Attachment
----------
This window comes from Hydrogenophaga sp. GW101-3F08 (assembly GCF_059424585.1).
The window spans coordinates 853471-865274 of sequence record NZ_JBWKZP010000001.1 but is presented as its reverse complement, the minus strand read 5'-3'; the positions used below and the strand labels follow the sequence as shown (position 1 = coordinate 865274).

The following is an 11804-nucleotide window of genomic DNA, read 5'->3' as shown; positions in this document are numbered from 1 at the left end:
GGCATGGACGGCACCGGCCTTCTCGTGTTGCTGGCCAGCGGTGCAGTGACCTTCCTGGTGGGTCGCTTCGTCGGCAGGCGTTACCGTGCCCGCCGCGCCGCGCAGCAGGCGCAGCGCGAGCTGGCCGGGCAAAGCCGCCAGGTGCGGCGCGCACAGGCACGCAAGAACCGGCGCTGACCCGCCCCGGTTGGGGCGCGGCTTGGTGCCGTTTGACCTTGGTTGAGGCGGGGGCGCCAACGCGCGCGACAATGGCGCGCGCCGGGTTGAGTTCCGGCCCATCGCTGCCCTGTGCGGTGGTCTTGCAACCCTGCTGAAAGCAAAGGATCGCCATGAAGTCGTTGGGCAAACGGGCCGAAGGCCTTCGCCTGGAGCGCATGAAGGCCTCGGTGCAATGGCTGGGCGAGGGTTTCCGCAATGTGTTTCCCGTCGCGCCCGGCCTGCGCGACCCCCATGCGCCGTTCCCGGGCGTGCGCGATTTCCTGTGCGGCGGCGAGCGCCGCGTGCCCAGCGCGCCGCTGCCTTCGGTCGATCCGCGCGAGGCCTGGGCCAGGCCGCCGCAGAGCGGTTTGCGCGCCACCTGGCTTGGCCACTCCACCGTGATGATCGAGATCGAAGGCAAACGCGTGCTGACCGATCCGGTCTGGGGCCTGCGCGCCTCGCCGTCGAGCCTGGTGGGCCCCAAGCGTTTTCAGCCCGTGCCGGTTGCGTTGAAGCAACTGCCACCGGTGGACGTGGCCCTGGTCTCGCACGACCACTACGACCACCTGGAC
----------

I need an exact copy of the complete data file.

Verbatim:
This window comes from Hydrogenophaga sp. GW101-3F08 (assembly GCF_059424585.1).
The window spans coordinates 853471-865274 of sequence record NZ_JBWKZP010000001.1 but is presented as its reverse complement, the minus strand read 5'-3'; the positions used below and the strand labels follow the sequence as shown (position 1 = coordinate 865274).

The following is an 11804-nucleotide window of genomic DNA, read 5'->3' as shown; positions in this document are numbered from 1 at the left end:
GGCATGGACGGCACCGGCCTTCTCGTGTTGCTGGCCAGCGGTGCAGTGACCTTCCTGGTGGGTCGCTTCGTCGGCAGGCGTTACCGTGCCCGCCGCGCCGCGCAGCAGGCGCAGCGCGAGCTGGCCGGGCAAAGCCGCCAGGTGCGGCGCGCACAGGCACGCAAGAACCGGCGCTGACCCGCCCCGGTTGGGGCGCGGCTTGGTGCCGTTTGACCTTGGTTGAGGCGGGGGCGCCAACGCGCGCGACAATGGCGCGCGCCGGGTTGAGTTCCGGCCCATCGCTGCCCTGTGCGGTGGTCTTGCAACCCTGCTGAAAGCAAAGGATCGCCATGAAGTCGTTGGGCAAACGGGCCGAAGGCCTTCGCCTGGAGCGCATGAAGGCCTCGGTGCAATGGCTGGGCGAGGGTTTCCGCAATGTGTTTCCCGTCGCGCCCGGCCTGCGCGACCCCCATGCGCCGTTCCCGGGCGTGCGCGATTTCCTGTGCGGCGGCGAGCGCCGCGTGCCCAGCGCGCCGCTGCCTTCGGTCGATCCGCGCGAGGCCTGGGCCAGGCCGCCGCAGAGCGGTTTGCGCGCCACCTGGCTTGGCCACTCCACCGTGATGATCGAGATCGAAGGCAAACGCGTGCTGACCGATCCGGTCTGGGGCCTGCGCGCCTCGCCGTCGAGCCTGGTGGGCCCCAAGCGTTTTCAGCCCGTGCCGGTTGCGTTGAAGCAACTGCCACCGGTGGACGTGGCCCTGGTCTCGCACGACCACTACGACCACCTGGAC